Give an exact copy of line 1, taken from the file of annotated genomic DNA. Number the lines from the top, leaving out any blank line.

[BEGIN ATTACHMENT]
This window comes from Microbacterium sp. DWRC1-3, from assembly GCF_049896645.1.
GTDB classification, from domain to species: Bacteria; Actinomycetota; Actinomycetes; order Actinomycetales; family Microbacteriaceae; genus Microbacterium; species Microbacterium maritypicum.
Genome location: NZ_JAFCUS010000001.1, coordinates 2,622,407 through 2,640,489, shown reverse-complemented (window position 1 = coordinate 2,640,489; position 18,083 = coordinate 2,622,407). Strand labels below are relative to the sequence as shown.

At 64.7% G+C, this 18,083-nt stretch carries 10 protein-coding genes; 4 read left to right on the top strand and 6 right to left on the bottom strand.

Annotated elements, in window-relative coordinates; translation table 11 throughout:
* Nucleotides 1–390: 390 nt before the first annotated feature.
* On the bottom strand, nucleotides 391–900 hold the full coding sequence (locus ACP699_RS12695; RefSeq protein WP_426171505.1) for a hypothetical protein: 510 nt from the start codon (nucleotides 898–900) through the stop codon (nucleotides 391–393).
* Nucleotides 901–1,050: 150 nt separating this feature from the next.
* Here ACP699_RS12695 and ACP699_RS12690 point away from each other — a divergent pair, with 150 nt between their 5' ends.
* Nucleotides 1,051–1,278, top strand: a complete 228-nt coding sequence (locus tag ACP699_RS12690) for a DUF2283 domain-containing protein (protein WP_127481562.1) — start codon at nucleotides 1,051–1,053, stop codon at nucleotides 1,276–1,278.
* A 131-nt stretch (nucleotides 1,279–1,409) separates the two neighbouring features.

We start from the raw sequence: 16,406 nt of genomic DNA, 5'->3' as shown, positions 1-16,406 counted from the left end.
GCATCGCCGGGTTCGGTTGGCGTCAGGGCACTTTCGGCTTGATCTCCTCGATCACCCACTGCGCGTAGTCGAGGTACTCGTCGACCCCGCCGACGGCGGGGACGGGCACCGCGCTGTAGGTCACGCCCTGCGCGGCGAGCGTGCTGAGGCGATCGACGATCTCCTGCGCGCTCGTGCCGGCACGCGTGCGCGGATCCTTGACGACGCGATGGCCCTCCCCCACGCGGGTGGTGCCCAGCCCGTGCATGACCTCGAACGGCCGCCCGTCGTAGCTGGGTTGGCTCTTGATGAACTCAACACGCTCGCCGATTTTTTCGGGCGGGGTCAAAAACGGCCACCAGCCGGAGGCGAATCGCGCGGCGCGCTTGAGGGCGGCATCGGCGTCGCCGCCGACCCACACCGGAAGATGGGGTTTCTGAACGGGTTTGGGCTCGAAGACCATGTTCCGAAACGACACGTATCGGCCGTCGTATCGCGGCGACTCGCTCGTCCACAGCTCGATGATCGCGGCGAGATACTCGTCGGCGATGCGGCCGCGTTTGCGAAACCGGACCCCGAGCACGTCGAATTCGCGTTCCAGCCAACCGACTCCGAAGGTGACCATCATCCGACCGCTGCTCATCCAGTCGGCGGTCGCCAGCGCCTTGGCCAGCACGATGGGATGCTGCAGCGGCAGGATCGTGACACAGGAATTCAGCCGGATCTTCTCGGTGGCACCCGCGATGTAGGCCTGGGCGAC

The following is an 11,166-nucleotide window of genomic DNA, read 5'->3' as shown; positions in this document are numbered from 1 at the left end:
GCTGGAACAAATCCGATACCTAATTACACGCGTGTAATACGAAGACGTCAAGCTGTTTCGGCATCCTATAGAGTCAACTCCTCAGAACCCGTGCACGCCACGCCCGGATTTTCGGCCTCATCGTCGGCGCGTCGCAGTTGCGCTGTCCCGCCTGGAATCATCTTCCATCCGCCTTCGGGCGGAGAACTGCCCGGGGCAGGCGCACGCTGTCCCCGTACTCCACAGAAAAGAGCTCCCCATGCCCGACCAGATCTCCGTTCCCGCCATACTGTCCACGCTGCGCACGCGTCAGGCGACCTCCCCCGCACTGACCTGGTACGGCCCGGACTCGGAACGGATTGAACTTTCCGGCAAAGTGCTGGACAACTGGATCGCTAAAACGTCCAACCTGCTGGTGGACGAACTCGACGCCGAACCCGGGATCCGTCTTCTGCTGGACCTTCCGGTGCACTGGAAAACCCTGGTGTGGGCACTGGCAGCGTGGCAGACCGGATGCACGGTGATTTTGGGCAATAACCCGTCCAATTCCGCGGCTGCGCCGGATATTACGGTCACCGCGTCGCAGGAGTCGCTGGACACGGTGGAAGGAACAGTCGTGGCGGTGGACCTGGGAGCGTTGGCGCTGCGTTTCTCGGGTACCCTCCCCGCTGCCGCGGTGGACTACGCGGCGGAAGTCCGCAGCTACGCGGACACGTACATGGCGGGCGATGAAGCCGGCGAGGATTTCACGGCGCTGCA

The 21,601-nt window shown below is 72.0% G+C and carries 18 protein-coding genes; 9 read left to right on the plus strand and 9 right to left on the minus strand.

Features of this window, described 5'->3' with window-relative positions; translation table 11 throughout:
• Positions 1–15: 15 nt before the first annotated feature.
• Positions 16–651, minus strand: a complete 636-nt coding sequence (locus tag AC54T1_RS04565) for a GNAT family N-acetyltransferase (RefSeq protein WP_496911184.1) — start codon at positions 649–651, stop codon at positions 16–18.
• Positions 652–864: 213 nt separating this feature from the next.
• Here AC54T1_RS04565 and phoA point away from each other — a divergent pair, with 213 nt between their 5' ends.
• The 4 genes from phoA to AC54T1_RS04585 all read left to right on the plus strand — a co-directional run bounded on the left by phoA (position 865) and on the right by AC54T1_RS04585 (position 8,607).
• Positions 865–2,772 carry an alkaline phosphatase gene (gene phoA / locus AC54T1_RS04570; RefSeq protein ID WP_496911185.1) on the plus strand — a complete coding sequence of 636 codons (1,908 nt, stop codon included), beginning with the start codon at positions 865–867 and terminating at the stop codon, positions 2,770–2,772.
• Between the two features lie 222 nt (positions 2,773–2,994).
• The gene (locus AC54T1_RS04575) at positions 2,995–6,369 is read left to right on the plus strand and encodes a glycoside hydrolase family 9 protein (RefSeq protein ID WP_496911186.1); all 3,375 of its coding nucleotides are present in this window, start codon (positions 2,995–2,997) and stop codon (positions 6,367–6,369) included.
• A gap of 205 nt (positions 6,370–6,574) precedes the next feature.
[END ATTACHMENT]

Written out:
This window comes from Microbacterium sp. DWRC1-3, from assembly GCF_049896645.1.